New Afghan strategy expected to highlight possibilities, limits of nation-building

By Keith B. Richburg
Washington Post Staff Writer
Tuesday, December 1, 2009

The revised strategy for Afghanistan that President Obama will announce Tuesday is expected to focus new resources on training Afghan security forces and shoring up the central government, an approach certain to revive a debate about the possibilities and the limits of nation-building.

From Somalia, Cambodia, East Timor and the Balkans in the 1990s to Iraq today, world powers have at best a mixed record when it comes to establishing functional, stable governments in countries devastated by war. The efforts have been long and costly, tangible results often hard to measure, and support for a prolonged involvement difficult to maintain.

Congressional leaders have already voiced deep skepticism about pouring billions more dollars into an American-led war that so far has shown little progress toward making Afghanistan self-sustaining.

"You can't be half in and half out," said Jonathan T. Howe, a retired Navy admiral who led an ill-fated U.N. reconstruction effort in Somalia in 1993. Howe went to Mogadishu in March of that year with an $856 million budget and a mandate to rebuild Somalia virtually from scratch. Six months later, after 18 U.S. soldiers were killed in a bloody street battle in Mogadishu, the operation was in tatters and President Bill Clinton ordered American troops to withdraw.

Howe, who now lives in Florida, remains convinced that the Somali mission might have succeeded "if we could have just gotten the right resources." He added: "It would have taken time -- and I think Afghanistan is going to take time."

Diplomats and officials involved in past nation-building efforts generally agree that the process works best when warring factions are ready to make peace. Elections, while important to lend legitimacy to a new government, should not be rushed -- creating lasting institutions is more important. The international community must have realistic, if modest, goals. Regional experts need to be consulted, and neighboring countries should be brought on board.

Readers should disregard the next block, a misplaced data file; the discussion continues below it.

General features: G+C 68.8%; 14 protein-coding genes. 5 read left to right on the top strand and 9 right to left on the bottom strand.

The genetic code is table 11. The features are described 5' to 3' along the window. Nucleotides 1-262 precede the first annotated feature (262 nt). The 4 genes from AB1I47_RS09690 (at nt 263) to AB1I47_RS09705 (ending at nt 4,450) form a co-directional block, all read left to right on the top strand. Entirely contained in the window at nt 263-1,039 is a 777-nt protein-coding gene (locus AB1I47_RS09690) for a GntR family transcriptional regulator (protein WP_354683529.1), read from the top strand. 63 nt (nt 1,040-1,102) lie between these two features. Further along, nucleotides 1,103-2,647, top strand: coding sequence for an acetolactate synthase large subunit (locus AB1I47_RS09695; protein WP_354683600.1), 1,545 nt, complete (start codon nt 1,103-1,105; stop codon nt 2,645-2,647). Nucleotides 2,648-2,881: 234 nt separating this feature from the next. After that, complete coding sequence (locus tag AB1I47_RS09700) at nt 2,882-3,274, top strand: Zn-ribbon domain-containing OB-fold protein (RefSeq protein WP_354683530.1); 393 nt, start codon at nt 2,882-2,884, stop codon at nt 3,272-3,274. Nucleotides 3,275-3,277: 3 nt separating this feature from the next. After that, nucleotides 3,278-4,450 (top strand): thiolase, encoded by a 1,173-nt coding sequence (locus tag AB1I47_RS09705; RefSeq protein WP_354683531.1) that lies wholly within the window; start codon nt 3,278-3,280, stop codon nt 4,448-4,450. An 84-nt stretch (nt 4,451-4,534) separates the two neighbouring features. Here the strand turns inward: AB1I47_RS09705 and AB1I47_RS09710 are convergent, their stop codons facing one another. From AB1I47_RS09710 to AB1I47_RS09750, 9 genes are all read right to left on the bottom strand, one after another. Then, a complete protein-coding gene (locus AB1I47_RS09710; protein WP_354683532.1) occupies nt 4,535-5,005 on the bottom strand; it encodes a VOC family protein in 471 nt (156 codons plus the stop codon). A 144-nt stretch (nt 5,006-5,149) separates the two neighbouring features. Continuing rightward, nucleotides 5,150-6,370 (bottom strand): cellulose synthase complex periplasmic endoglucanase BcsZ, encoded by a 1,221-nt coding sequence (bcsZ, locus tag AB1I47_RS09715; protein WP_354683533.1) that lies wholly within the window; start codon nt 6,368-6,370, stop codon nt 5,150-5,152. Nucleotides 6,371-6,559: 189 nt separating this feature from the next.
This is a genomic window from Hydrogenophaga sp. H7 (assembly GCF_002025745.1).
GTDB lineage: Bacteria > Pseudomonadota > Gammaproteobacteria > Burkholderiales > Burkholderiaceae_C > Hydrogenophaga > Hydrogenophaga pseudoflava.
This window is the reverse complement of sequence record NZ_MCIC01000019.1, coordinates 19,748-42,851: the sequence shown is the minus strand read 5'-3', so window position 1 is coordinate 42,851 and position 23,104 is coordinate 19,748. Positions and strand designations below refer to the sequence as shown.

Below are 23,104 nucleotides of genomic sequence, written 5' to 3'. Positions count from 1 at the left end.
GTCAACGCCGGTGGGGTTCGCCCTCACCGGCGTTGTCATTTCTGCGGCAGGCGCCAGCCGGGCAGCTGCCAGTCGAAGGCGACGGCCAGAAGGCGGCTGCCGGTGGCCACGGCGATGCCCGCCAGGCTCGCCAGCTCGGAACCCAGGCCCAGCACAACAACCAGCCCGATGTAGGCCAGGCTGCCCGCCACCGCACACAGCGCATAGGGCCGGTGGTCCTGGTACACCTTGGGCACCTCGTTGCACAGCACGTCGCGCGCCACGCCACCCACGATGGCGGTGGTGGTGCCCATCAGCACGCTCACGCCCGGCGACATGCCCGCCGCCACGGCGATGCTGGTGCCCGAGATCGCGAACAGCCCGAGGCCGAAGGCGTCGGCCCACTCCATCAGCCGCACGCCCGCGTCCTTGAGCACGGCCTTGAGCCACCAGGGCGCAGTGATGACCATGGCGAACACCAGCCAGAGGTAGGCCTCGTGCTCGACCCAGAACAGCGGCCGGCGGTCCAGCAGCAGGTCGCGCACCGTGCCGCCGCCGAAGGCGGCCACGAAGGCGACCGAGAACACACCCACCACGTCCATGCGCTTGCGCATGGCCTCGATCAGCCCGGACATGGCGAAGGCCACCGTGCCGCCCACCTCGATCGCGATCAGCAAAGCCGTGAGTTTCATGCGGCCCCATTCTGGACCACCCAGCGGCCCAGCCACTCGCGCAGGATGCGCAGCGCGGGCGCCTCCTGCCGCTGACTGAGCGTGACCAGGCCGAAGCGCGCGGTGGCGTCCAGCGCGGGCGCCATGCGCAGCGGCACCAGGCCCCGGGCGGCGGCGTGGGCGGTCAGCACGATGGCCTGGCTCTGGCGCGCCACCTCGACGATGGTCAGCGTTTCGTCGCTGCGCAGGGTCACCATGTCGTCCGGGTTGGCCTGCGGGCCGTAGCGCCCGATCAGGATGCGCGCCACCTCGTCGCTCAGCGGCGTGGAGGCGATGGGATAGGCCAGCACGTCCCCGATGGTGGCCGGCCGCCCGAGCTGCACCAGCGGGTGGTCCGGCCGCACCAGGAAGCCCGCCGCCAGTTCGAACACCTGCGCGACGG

And nation-building should be done primarily by the people of the country involved, with the outside world there to assist, diplomats said.

Above all, there must be resources.

"More manpower and more money produces better, faster results," said former U.S. diplomat James F. Dobbins, now with the Rand Corp., who has had firsthand experience in Somalia, Haiti, Bosnia, Kosovo and Afghanistan. "There is a correlation between the commitment and the achievement."

He added: "Lesson one was decisive force. Employ a force decisive enough and impressive enough to deter any violent resistance."

Ground zero

East Timor was ground zero for nation-building. And in many ways, that contributed to the relative success there.

In September 1999, Dili, East Timor's run-down seaside capital, was a charred shell. After the islanders voted in a U.N.-backed referendum for independence, Indonesian troops and their allied Timorese militiamen embarked on a scorched-earth policy, looting houses and offices, blowing up bridges, and setting fire to government buildings, communication facilities and hotels.

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